Michael West
Chapel Hill, North Carolina

Socialist Traditions of Genocide

Richard Gott pointedly ends his review of the Oxford History of the British Empire (LRB, 25 April) with a remark that New Labour looks eager to take up the white man’s burden. No more than Old Labour, surely, with its Kenyan groundnuts scheme, or the socialist tradition in general. Indeed a lot less. Marx and Engels often praised ‘the right of civilisation over barbarism’. H.G. Wells closed his Anticipations in 1902 with a demand for an all-white utopia, and in an article for the New Statesman in August 1913 Sidney and Beatrice Webb called for empire without end: ‘Idle to pretend that anything like effective self-government, even as regards strictly local affairs, can be introduced for many generations to come – in some cases, conceivably never.’ Shortly before, in a letter of 1899, the Californian socialist and white-supremacist Jack London, stirred by US victories in the Spanish-American War, called it ‘unavoidable, the Black and the Brown going down before the White’. In a preface to On the Rocks in 1933 Shaw demanded socialist genocide, and in February 1938, impressed by reports of Hitler’s ethnic cleansing, he wrote to Beatrice Webb asserting ‘the right of states to make eugenic experiments by weeding out any strains that they think undesirable’. So his view of the trial of leading Serbian socialists in the Hague might have been interesting. The selective memory of the Left has chosen to forget the uniquely racist tradition of socialism over a century and more, from Marx to Shaw, when only socialists demanded genocide. Now, if we dare, we may choose to remember it.

George Watson
St John’s College, Cambridge


Lorna Scott Fox’s review of Mike Davis’s Magical Urbanism (LRB, 4 April) errs in saying that the Los Angeles mayoral hopeful Antonio Villaraigosa was defeated in 2001 by the ‘Republican’ James Hahn. Hahn was also a Democrat: Los Angeles mayoral elections (like all local elections in California) are non-partisan. Further, my LA Weekly colleague Ben Ehrenreich is entitled to his quoted opinion that Mike Davis, a regular contributor to the Weekly, was ‘driven from the city by a campaign of Red-baiting disguised as fact-checking’. But, leaving aside the fact that Davis admitted to such gaffes as mistaking a novel for a work of history, what might really have sent him packing was his winning a six-figure MacArthur Foundation ‘genius’ grant, along with a prestigious teaching fellowship at a suburban New York University. This kind of ‘Red-baiting’ might have chased me out of LA, too.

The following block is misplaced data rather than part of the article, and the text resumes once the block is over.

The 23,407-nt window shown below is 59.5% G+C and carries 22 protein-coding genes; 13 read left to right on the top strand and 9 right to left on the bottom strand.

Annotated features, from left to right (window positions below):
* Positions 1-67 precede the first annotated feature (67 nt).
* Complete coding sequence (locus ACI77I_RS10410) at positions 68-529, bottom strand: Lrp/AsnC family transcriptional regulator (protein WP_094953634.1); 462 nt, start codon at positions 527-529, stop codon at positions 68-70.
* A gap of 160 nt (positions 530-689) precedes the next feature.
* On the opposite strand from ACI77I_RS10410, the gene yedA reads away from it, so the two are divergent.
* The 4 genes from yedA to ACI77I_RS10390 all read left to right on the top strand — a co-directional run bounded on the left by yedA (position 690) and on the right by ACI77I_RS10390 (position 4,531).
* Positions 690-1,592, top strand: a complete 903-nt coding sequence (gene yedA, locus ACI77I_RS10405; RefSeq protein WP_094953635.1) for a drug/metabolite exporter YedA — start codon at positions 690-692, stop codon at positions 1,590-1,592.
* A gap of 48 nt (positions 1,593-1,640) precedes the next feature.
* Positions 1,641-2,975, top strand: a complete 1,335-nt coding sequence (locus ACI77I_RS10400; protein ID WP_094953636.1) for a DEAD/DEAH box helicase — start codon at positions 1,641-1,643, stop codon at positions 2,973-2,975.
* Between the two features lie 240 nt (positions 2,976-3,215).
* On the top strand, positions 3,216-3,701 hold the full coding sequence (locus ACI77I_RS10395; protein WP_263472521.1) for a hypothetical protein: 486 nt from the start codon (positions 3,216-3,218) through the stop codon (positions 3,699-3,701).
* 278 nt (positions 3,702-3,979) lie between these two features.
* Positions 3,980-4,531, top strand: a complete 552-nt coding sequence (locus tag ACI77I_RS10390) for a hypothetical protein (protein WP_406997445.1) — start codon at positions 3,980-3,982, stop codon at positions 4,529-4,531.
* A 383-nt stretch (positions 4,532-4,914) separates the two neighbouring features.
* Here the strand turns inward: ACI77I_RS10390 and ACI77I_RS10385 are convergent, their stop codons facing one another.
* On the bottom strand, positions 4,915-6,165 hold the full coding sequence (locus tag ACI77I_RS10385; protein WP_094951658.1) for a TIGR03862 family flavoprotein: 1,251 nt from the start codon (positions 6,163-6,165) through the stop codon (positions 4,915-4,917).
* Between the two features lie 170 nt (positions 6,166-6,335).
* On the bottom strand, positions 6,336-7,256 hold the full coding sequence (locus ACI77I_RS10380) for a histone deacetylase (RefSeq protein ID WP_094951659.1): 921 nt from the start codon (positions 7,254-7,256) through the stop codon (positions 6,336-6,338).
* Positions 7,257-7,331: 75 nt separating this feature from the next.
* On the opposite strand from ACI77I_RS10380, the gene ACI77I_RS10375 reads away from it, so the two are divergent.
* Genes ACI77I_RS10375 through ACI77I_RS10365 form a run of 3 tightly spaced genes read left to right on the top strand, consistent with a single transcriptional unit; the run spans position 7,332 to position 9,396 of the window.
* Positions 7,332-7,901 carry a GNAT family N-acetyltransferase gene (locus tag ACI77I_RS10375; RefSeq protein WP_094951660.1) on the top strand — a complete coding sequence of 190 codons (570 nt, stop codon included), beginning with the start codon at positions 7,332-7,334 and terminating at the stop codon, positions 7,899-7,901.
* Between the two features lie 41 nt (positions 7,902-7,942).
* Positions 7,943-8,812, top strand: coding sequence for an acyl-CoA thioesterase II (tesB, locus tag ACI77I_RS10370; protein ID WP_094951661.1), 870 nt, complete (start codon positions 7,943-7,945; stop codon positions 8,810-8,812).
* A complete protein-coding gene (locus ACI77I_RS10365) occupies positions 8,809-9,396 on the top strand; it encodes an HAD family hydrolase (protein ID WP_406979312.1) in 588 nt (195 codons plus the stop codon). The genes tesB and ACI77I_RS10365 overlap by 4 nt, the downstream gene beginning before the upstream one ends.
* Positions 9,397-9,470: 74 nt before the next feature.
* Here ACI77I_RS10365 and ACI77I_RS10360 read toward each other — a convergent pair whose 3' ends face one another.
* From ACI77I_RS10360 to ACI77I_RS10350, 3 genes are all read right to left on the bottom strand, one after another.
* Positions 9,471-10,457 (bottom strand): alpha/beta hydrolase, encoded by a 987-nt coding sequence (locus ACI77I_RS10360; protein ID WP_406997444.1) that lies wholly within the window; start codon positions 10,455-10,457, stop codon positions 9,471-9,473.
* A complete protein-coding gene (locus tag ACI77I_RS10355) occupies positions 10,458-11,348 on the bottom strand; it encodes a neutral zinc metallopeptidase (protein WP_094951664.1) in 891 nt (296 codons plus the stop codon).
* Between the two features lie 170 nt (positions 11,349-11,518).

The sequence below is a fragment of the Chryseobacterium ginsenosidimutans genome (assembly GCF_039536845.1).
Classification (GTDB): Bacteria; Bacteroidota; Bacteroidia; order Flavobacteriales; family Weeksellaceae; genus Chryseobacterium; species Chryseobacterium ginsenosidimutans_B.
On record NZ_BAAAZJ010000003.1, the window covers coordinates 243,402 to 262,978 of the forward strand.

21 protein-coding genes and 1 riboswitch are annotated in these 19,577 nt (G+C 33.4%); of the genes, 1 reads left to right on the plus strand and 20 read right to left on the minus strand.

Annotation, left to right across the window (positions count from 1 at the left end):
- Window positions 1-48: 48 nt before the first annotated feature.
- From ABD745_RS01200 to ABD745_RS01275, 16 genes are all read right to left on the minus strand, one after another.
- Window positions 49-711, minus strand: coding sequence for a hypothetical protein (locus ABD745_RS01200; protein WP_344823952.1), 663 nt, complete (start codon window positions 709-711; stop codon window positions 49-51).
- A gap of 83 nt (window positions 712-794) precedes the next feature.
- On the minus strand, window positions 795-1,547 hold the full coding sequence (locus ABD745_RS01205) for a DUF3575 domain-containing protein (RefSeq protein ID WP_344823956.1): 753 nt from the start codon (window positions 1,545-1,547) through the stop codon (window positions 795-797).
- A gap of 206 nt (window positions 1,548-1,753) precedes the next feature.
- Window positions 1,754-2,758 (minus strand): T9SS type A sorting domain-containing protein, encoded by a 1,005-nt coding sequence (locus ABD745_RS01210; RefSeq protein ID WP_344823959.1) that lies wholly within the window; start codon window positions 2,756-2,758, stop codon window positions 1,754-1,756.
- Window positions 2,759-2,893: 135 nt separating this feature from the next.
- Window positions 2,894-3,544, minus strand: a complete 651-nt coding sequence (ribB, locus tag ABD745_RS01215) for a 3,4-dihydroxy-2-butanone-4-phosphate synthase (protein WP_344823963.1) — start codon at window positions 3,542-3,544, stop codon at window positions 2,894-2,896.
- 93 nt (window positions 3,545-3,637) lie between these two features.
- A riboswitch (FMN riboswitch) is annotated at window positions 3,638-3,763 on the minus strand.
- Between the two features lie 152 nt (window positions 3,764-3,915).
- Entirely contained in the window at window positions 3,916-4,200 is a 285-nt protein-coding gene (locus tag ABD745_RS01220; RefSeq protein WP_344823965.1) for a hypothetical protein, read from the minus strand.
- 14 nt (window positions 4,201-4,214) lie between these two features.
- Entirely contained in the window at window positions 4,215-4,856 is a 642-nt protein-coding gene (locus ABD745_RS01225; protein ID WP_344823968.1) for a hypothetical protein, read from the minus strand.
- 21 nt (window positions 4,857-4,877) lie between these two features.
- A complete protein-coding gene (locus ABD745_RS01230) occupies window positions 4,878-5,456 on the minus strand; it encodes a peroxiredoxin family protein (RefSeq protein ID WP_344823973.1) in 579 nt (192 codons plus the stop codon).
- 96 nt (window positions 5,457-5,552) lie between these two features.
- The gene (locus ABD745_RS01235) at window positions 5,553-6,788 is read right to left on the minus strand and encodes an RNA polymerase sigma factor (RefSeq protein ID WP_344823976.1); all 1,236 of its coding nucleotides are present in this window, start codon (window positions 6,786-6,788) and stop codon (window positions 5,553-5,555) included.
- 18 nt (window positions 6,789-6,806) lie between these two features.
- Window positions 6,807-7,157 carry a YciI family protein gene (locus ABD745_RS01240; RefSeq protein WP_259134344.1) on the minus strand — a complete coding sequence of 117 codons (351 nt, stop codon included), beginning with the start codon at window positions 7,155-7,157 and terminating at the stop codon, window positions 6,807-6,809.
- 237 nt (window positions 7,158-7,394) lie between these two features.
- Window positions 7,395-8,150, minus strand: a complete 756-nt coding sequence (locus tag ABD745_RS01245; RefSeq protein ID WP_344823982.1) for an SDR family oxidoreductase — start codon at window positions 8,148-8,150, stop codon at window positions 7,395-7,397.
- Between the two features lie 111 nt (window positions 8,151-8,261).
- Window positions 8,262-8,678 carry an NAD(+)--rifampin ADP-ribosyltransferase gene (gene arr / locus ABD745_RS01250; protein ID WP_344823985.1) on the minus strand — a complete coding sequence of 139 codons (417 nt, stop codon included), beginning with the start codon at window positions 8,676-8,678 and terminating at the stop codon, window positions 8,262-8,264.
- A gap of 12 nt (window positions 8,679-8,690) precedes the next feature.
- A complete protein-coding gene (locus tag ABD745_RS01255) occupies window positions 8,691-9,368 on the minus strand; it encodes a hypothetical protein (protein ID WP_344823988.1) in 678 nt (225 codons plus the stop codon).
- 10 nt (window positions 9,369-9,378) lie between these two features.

Marc Haefele
Los Angeles

Online Piracy

John Lanchester (LRB, 25 April) says that the music industry can solve the problem of online piracy by making ‘it easier, and more convenient, to pay for [the] stuff than it is to steal it’. I can’t see how this will change anything. Ease of payment is not going to persuade people to stop downloading free stuff. Neither would dropping the price of CDs by half do anything to resolve the fundamental problem facing the entertainment industry: that their business is based on an approach to selling physical goods that does not work when those goods become digital. Lanchester argues that because video and audio tapes were relatively cheap, it was more of a bother to copy them than it was to go out and buy them. More to the point, if I made a copy of a cassette, the copy would be inferior to the original. In the digital world, where reproduction is perfect, a recorded song may be copied without loss of audio quality an unlimited number of times and distributed across a network with ease – and that reduces the dollar value of any one copy almost to zero. The entertainment industry has little to offer the hard-core music fan that he or she can’t get already: namely, unfettered access to the largest catalogue of recorded music that has ever been available.

Alex Finlayson